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The U.S. bull market is poised to hit a significant milestone

A trader works on the floor of the New York Stock Exchange on Thursday, Jan. 14, 2016.

Richard Drew/AP

In investing, as in life, age is just a state of mind.

There is a big birthday coming up for the U.S. bull market, which ranks as the third longest on record. That alone says nothing about the continued longevity of this post-crisis era of equity appreciation. History shows economic recessions, rather than old age, as being the more likely bull killer.

This Wednesday marks the seventh anniversary since investor sentiment officially hit a turning point, bringing an end to a startling selloff that erased almost 60 per cent of the value on the S&P 500 index over a year-and-a-half.

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On March 9, 2009, the S&P troughed at 676.53, and has been on the rise, on average, ever since. At 84 months long, this upswing has long surpassed the average bull market lifespan of about 59 months.

Only twice in history have American stocks gone on longer winning streaks – from 1990 to 2000, and from 1949 to 1956, according to Howard Silverblatt, senior index analyst at S&P Dow Jones Indices.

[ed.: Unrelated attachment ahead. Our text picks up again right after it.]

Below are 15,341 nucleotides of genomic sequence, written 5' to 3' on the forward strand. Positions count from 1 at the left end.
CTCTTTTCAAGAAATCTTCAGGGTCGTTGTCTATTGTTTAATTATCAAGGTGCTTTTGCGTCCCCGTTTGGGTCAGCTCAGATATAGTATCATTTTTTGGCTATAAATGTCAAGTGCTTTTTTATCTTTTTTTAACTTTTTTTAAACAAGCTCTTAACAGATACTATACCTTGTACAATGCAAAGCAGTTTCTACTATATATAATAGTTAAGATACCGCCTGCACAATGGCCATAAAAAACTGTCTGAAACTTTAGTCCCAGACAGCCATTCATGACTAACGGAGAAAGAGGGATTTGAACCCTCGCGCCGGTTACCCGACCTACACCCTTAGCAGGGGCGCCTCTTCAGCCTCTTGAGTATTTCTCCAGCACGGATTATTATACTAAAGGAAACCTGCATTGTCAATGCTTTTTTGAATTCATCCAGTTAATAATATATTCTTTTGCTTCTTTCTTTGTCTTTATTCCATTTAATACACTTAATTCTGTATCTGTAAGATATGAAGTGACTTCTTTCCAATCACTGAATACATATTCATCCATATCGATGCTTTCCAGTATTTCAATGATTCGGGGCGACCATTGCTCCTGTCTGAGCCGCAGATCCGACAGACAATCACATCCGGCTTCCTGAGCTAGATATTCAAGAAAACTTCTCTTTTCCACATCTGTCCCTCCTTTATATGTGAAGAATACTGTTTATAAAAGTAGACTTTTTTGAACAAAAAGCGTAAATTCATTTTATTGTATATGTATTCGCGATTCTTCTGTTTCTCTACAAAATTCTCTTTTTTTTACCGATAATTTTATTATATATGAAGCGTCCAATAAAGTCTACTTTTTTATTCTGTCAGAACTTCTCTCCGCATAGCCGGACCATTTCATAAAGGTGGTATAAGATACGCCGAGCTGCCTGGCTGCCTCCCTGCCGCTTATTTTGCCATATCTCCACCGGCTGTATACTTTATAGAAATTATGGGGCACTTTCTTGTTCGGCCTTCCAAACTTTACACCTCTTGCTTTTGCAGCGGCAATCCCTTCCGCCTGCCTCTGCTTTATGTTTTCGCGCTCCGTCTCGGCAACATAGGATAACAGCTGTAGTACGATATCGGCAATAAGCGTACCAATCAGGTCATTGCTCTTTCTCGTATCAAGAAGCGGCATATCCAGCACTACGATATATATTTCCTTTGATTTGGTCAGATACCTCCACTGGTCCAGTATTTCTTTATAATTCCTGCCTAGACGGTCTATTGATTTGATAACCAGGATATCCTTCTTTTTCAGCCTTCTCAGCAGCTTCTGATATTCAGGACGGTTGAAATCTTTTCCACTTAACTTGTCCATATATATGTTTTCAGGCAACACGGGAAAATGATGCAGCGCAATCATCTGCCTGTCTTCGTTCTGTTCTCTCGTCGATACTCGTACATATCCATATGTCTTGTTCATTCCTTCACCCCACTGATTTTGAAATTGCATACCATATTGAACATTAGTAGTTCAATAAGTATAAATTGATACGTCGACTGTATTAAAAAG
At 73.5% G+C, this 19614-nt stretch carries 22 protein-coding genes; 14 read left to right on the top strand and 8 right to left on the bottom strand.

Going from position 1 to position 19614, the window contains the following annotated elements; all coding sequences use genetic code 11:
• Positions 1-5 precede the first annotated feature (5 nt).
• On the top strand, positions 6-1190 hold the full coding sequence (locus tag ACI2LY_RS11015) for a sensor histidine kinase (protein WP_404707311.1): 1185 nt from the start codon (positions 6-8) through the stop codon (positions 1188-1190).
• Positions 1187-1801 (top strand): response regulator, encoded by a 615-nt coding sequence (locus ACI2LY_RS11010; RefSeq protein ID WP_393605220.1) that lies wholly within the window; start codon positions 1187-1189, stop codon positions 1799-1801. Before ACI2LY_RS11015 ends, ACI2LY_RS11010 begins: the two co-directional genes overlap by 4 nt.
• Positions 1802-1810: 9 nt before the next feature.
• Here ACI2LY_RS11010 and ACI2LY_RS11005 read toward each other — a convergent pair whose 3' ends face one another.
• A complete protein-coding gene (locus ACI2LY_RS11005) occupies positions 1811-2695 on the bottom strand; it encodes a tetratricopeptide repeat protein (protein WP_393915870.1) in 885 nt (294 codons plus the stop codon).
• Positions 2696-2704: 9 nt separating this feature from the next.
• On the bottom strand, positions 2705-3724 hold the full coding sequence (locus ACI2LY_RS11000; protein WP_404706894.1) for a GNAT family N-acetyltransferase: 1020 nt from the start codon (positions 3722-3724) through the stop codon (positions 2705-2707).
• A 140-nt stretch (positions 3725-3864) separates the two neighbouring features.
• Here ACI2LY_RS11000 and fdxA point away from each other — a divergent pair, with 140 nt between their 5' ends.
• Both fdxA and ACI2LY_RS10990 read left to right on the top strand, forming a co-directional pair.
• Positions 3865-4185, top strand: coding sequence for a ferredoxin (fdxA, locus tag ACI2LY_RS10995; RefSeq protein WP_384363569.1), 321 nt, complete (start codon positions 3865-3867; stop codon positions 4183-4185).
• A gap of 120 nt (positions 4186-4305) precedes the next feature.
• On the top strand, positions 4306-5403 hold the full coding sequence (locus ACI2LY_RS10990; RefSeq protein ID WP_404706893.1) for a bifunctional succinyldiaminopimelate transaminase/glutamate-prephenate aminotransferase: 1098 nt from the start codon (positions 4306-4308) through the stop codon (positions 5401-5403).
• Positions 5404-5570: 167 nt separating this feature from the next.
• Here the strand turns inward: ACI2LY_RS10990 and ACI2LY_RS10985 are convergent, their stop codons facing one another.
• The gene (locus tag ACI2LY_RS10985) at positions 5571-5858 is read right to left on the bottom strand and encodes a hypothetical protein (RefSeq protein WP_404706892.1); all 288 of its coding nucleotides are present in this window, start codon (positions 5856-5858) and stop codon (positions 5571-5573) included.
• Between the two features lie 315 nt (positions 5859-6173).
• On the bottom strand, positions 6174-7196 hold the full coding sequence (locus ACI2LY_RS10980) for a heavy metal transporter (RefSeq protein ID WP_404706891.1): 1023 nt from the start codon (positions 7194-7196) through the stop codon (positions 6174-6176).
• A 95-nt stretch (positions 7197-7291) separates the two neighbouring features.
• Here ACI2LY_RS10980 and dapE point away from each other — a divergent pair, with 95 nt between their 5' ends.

Since the market bottomed out seven years ago, the S&P has avoided a 20-per-cent decline from a recent peak, which is conventionally used as the threshold signifying the start of a new bear market. But there have been a couple of close calls. In 2011, the index fell by 19.4 per cent while sovereign debt concerns spread through the eurozone, while Standard and Poor's stripped the U.S. of its perfect credit rating, raising doubts about the U.S. fiscal situation.

The latest global stock selloff brought on by the crash in the energy market, Chinese economic concerns, and the prevalence of negative interest rates, drew down the S&P by as much as 14 per cent. Since mid-February, however, investor confidence has risen as crude oil prices have advanced.

On Monday, the S&P was flirting with closing higher than the 2,000-mark for the first time since early January. That makes for a tripling of the index since the bull market began in 2009. With dividends factored in, that appreciation rises closer to 3.5 times, or close to 20 per cent annualized.

Consumer discretionary has been the top performing sector over that time with an annualized total return of 27.3 per cent. Energy was the laggard, with a relatively paltry 8.1 per cent, per year.

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About the Author
Investing reporter

Tim Shufelt joined the Globe and Mail in August, 2013, primarily to cover investments for Report on Business. Prior to the Globe, he worked as a staff writer at Canadian Business magazine, a business reporter at the Financial Post, and covered city news and courts for the Ottawa Citizen. More


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